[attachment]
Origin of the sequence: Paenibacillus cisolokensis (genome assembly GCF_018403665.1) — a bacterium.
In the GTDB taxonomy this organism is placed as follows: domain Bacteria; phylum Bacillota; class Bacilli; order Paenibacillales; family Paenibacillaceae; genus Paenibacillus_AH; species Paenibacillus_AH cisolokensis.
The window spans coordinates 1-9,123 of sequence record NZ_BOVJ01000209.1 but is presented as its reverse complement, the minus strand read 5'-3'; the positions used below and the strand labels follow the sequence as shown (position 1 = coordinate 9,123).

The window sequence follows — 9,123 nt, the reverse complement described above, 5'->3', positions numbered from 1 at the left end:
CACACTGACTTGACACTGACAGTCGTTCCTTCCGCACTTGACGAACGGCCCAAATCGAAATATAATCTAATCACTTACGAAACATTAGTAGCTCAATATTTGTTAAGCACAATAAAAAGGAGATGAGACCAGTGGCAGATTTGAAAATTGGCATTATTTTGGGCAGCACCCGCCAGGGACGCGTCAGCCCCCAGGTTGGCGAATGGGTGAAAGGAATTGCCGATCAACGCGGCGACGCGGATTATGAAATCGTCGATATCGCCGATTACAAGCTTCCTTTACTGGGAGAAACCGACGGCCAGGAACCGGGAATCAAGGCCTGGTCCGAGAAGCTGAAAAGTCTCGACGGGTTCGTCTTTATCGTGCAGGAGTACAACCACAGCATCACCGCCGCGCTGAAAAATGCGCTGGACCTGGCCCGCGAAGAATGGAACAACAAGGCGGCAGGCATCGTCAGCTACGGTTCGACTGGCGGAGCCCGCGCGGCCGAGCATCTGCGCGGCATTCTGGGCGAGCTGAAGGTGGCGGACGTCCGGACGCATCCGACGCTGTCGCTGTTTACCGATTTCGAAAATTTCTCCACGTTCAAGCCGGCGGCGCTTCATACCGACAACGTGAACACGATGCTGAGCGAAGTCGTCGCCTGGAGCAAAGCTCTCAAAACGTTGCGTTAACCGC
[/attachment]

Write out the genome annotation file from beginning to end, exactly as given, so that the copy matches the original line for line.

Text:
Origin of the sequence: Paenibacillus cisolokensis (genome assembly GCF_018403665.1) — a bacterium.
In the GTDB taxonomy this organism is placed as follows: domain Bacteria; phylum Bacillota; class Bacilli; order Paenibacillales; family Paenibacillaceae; genus Paenibacillus_AH; species Paenibacillus_AH cisolokensis.
The window spans coordinates 1-9,123 of sequence record NZ_BOVJ01000209.1 but is presented as its reverse complement, the minus strand read 5'-3'; the positions used below and the strand labels follow the sequence as shown (position 1 = coordinate 9,123).

The window sequence follows — 9,123 nt, the reverse complement described above, 5'->3', positions numbered from 1 at the left end:
CACACTGACTTGACACTGACAGTCGTTCCTTCCGCACTTGACGAACGGCCCAAATCGAAATATAATCTAATCACTTACGAAACATTAGTAGCTCAATATTTGTTAAGCACAATAAAAAGGAGATGAGACCAGTGGCAGATTTGAAAATTGGCATTATTTTGGGCAGCACCCGCCAGGGACGCGTCAGCCCCCAGGTTGGCGAATGGGTGAAAGGAATTGCCGATCAACGCGGCGACGCGGATTATGAAATCGTCGATATCGCCGATTACAAGCTTCCTTTACTGGGAGAAACCGACGGCCAGGAACCGGGAATCAAGGCCTGGTCCGAGAAGCTGAAAAGTCTCGACGGGTTCGTCTTTATCGTGCAGGAGTACAACCACAGCATCACCGCCGCGCTGAAAAATGCGCTGGACCTGGCCCGCGAAGAATGGAACAACAAGGCGGCAGGCATCGTCAGCTACGGTTCGACTGGCGGAGCCCGCGCGGCCGAGCATCTGCGCGGCATTCTGGGCGAGCTGAAGGTGGCGGACGTCCGGACGCATCCGACGCTGTCGCTGTTTACCGATTTCGAAAATTTCTCCACGTTCAAGCCGGCGGCGCTTCATACCGACAACGTGAACACGATGCTGAGCGAAGTCGTCGCCTGGAGCAAAGCTCTCAAAACGTTGCGTTAACCGC